Competition! It is here, and it’s not going anywhere. In fact, it is only going to intensify in the coming years.
The Great Recession, along with other game changers, has altered the business of dentistry permanently. Prior to the economic downturn, dentistry had a long run with low levels of competition. The economic law of supply and demand worked in the profession’s favor, with a small supply of dentists and a growing demand for dental care. Since 2008, that situation has reversed itself. There are more dentists treating a smaller pool of adult patients. The influx of dentists is the result of 2 major factors: 12 new dental schools having opened since 2002 and more dentists deciding to postpone retirement due to income and investment losses.
The decrease in the number of adult patients stems from several factors, including fewer adults with dental insurance, higher out-of-pocket costs for those with dental insurance, and more people struggling economically and choosing not to seek dental care unless it’s an emergency.
In addition, corporate dental practices are growing steadily. For many recent dental graduates and younger dentists, dental service organizations offer steady employment as a place to apply their newly learned clinical skills without having to worry about the business side of dental practices. They offer a one-stop shopping model, which many consumers like.
So, is it all doom and gloom for solo practitioners? Of course not. Dentists are incredibly resilient professionals. Historically, we have always had a willingness to innovate, whether by learning the latest clinical techniques, adding new services, incorporating advanced technologies, or making adjustments in response to a changing business environment. Dentists can be successful in today’s more competitive marketplace, but they have to operate their practices differently than they did prior to the recession.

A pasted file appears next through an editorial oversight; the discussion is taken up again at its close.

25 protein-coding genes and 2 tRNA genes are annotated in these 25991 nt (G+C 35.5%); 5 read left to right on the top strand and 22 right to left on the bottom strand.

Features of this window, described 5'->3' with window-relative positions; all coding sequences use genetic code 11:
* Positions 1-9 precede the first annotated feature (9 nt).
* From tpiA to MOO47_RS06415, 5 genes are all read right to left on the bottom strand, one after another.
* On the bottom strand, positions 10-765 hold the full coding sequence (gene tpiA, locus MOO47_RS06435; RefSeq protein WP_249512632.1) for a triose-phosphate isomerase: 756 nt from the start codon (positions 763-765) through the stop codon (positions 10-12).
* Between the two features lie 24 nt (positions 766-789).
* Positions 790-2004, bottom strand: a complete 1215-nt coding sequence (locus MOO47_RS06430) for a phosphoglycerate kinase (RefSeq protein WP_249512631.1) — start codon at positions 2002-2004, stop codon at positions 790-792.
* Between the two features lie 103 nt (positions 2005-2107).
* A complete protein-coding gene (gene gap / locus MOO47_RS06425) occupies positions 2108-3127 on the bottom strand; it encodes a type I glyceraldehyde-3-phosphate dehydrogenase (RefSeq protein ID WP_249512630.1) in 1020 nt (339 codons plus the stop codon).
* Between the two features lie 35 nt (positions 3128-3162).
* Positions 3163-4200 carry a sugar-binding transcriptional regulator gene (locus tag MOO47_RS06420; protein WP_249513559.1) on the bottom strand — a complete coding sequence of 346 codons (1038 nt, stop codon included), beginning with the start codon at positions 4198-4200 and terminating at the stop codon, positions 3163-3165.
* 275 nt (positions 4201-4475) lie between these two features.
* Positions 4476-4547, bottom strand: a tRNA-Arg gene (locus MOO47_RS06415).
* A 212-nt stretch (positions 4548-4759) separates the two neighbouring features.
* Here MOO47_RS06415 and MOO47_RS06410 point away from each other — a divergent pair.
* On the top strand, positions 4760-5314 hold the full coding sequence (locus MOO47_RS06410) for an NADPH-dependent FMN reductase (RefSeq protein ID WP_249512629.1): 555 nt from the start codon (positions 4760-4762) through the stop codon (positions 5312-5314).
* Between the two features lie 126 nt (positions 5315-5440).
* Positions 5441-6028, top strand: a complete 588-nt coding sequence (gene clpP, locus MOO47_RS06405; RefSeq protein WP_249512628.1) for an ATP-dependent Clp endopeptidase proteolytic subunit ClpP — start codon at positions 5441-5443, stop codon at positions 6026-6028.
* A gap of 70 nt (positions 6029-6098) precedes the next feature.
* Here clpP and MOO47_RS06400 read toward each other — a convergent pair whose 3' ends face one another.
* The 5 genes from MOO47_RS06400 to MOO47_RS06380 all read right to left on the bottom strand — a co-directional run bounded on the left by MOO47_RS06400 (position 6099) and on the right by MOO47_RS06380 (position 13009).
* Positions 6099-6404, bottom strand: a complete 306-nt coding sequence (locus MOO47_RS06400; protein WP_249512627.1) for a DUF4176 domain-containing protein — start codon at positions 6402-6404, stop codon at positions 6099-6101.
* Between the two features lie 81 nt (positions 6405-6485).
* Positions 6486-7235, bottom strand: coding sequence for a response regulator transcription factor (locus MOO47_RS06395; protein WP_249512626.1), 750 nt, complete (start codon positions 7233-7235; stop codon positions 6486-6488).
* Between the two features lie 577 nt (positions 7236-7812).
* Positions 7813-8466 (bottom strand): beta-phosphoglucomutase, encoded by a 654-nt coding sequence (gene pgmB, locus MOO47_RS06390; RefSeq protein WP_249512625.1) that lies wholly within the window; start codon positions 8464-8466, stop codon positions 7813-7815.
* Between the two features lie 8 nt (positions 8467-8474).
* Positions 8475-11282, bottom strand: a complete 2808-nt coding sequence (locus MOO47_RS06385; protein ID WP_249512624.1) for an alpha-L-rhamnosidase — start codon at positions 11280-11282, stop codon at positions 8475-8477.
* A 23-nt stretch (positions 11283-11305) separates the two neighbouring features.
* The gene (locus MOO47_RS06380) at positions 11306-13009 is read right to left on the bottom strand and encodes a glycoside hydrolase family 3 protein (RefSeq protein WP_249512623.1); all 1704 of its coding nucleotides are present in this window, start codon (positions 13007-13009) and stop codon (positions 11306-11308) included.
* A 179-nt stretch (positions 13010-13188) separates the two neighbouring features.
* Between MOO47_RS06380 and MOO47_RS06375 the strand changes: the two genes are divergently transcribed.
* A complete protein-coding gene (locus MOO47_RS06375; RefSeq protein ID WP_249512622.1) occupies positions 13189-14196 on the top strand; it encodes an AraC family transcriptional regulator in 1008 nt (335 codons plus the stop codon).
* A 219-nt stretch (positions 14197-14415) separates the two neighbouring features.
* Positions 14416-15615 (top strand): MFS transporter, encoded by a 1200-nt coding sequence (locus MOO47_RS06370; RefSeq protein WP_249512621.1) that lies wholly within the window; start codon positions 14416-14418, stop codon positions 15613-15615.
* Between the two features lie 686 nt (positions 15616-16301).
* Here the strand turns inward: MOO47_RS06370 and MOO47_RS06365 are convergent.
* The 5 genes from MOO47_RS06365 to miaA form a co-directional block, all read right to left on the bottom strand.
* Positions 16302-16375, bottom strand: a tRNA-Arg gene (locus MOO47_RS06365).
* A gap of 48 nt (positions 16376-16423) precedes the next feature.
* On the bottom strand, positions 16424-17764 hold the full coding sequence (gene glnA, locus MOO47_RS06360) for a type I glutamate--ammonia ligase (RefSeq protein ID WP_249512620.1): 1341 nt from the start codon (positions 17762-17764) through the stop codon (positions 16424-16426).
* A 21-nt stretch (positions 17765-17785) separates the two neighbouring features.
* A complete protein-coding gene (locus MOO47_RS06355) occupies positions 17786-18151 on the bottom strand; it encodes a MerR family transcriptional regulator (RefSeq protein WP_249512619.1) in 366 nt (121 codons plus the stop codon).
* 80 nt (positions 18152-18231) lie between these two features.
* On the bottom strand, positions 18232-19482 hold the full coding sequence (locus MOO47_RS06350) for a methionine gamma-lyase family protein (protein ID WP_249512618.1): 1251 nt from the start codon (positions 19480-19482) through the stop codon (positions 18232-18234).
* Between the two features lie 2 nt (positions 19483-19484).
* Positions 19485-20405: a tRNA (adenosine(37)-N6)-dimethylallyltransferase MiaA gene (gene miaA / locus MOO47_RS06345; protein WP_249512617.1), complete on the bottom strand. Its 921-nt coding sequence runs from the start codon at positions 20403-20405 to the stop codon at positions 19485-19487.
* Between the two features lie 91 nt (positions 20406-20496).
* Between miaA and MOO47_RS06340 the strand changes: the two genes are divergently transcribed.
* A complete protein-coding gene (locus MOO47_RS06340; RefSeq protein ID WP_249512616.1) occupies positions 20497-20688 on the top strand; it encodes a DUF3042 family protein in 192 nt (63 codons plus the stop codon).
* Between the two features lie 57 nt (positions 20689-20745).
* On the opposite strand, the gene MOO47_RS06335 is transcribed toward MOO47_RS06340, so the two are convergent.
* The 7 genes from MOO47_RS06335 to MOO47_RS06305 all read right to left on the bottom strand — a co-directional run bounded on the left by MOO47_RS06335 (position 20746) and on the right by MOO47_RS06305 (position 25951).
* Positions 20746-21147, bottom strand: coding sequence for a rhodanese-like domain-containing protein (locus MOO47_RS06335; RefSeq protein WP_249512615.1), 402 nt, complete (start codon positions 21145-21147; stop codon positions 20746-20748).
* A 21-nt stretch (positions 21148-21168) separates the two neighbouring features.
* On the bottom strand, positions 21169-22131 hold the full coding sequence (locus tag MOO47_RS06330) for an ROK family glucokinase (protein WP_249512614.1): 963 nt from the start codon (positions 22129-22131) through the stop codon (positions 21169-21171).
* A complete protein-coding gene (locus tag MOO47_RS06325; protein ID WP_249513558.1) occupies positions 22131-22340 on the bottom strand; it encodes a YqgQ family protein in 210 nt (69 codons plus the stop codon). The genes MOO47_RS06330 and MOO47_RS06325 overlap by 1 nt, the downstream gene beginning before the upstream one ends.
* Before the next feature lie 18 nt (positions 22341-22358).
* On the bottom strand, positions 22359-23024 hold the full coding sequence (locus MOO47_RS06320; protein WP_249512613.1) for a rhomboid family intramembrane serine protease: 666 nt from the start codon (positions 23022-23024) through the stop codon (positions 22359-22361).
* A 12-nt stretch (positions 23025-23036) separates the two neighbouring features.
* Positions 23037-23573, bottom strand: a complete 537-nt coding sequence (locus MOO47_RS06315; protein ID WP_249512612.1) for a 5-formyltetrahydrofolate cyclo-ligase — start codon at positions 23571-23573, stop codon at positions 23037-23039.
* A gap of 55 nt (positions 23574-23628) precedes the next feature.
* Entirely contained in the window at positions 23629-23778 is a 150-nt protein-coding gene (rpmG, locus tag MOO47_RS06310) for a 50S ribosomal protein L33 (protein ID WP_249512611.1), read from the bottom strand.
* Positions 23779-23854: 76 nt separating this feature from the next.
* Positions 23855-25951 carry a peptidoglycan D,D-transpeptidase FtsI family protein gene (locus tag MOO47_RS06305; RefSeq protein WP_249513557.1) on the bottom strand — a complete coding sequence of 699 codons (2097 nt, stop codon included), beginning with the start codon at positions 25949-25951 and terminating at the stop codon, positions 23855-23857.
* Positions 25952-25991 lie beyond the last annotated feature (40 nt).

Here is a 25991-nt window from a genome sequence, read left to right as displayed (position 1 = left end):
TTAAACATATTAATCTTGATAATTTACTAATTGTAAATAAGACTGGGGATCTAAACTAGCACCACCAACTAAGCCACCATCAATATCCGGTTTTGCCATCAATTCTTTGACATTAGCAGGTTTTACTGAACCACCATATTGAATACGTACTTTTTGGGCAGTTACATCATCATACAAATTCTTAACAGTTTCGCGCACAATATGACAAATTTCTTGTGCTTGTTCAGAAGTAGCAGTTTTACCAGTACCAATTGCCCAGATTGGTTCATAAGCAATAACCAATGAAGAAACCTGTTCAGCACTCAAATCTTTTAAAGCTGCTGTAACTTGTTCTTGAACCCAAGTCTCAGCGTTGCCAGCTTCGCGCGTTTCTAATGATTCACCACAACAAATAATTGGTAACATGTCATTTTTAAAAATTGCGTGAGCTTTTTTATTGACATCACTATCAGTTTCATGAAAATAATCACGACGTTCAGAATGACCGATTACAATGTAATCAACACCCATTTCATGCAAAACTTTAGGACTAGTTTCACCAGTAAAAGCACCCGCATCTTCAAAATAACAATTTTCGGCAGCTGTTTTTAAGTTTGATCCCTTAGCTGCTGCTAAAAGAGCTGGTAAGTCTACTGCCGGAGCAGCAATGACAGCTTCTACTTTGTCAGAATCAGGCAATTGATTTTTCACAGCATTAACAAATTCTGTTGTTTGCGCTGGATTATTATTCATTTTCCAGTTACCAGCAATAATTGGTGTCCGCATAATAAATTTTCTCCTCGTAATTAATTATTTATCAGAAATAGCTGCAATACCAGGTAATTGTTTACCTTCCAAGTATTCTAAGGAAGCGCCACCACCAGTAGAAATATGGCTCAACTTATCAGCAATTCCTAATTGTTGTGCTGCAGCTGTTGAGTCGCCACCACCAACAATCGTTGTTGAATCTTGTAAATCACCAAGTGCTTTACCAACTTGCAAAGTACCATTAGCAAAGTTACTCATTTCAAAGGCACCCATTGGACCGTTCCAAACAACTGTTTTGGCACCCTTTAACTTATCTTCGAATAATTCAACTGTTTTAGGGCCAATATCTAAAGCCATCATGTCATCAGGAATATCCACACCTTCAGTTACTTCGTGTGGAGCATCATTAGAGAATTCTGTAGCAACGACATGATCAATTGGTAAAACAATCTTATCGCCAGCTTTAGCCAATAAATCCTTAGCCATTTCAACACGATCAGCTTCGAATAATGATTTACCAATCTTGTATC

DOING MORE WITH THE PATIENTS YOU HAVE
In the past, dentists didn’t have to worry as much about running the practice as an excellent business. A growing number of new patients compensated for a multitude of business shortcomings, including patient attrition, system inefficiencies, and low case acceptance. Today, there are fewer new patients, which makes it critical for practices to do more with the patients they already have.
The following are 4 ways to build on your relationship with current patients.
1. Raise Your Level of Enthusiasm
You are the leader of the practice, and the team takes its emotional cues from you. If you’re feeling down about the state of your practice or going through the motions, your team will emulate your behavior, consciously or unconsciously. I recommend upping your enthusiasm by 20% to 25%. Patients prefer visiting a happy, positive dental practice. Remember, your patients would rather be doing almost anything else than going to the dentist. If you and your team aren’t happy to see patients, why should they continue coming to your practice?